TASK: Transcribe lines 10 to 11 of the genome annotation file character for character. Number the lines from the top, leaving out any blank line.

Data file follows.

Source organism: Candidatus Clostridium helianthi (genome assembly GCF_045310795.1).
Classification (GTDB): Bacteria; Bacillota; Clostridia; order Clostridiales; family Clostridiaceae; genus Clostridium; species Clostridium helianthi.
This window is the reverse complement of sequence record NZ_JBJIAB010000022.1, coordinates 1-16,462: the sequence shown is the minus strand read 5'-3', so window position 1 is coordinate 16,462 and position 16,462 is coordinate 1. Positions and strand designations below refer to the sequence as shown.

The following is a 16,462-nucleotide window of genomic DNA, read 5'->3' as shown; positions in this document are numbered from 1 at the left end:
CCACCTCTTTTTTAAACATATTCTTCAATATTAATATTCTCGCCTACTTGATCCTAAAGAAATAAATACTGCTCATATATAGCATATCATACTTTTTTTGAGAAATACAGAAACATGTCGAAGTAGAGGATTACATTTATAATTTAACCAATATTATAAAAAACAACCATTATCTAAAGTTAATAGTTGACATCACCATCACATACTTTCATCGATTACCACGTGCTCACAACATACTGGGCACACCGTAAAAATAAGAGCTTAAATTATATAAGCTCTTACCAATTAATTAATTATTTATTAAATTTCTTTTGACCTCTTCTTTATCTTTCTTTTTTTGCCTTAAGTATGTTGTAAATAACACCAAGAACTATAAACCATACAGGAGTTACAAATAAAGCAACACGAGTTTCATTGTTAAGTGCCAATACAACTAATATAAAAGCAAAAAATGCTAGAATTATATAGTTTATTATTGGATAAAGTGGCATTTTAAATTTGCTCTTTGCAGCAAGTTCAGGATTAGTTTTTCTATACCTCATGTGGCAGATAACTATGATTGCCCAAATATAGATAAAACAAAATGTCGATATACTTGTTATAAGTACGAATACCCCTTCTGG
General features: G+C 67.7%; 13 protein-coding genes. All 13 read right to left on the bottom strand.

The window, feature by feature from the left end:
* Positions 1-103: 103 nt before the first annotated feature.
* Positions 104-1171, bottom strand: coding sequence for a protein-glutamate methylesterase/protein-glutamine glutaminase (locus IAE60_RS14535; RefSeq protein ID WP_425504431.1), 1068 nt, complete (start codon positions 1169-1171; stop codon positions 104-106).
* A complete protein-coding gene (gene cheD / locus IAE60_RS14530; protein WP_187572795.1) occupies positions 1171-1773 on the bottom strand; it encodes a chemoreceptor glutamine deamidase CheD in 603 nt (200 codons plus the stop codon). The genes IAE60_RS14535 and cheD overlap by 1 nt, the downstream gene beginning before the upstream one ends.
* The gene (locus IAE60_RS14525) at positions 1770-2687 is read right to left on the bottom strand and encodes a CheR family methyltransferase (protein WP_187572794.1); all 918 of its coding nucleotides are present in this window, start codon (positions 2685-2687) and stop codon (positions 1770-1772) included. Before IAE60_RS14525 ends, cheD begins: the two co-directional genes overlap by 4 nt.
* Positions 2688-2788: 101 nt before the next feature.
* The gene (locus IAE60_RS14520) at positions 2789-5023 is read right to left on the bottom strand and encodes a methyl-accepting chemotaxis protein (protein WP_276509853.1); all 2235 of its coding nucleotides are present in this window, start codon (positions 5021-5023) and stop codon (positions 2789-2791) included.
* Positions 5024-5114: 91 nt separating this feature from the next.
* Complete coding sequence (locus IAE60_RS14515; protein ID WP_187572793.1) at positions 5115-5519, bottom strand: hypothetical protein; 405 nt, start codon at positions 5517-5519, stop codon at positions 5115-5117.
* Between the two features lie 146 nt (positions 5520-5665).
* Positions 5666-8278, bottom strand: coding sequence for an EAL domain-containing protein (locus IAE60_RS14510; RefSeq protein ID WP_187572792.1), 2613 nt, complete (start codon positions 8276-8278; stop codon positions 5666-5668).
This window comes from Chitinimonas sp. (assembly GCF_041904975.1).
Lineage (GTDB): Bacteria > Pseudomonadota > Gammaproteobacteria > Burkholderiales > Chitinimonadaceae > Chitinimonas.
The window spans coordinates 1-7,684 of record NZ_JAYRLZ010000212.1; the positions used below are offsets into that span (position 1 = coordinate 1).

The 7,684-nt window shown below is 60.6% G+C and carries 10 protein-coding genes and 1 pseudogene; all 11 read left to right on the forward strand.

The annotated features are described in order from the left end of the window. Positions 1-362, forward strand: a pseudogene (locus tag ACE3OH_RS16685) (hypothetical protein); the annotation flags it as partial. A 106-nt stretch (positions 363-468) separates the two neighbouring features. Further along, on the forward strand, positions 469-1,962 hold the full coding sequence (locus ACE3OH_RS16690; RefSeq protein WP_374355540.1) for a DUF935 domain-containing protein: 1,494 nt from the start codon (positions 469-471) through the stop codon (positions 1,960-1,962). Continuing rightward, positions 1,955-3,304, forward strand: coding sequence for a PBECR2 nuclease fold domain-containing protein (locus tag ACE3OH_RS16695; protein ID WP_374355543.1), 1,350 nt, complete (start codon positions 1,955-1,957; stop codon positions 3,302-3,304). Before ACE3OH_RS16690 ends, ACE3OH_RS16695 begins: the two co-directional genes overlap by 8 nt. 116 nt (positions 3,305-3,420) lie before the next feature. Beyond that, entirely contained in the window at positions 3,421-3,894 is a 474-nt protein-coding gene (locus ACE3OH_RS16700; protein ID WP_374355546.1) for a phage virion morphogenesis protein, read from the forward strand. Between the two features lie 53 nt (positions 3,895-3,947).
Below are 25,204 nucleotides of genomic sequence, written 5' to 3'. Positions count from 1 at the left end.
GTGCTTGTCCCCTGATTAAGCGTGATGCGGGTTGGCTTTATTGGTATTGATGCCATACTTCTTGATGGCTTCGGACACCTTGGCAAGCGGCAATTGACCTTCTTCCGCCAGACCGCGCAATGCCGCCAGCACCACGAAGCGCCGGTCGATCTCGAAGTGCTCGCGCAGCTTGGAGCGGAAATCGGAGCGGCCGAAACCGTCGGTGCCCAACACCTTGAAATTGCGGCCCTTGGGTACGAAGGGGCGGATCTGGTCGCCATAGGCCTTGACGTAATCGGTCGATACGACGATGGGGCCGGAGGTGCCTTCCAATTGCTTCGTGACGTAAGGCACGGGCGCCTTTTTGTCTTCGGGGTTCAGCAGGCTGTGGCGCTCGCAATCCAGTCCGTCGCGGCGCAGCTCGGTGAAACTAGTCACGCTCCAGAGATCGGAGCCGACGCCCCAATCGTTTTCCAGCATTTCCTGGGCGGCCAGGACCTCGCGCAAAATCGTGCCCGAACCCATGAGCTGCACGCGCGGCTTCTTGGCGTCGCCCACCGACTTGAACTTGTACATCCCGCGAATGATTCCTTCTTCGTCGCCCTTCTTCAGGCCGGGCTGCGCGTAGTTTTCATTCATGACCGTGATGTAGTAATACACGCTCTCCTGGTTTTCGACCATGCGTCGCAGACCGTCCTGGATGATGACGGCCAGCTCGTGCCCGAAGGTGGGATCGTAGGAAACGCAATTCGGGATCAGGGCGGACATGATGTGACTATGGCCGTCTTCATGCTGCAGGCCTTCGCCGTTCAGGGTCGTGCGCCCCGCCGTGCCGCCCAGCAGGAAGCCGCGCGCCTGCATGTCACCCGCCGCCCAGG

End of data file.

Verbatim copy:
* A complete protein-coding gene (gene cheD / locus IAE60_RS14530; protein WP_187572795.1) occupies positions 1171-1773 on the bottom strand; it encodes a chemoreceptor glutamine deamidase CheD in 603 nt (200 codons plus the stop codon). The genes IAE60_RS14535 and cheD overlap by 1 nt, the downstream gene beginning before the upstream one ends.
* The gene (locus IAE60_RS14525) at positions 1770-2687 is read right to left on the bottom strand and encodes a CheR family methyltransferase (protein WP_187572794.1); all 918 of its coding nucleotides are present in this window, start codon (positions 2685-2687) and stop codon (positions 1770-1772) included. Before IAE60_RS14525 ends, cheD begins: the two co-directional genes overlap by 4 nt.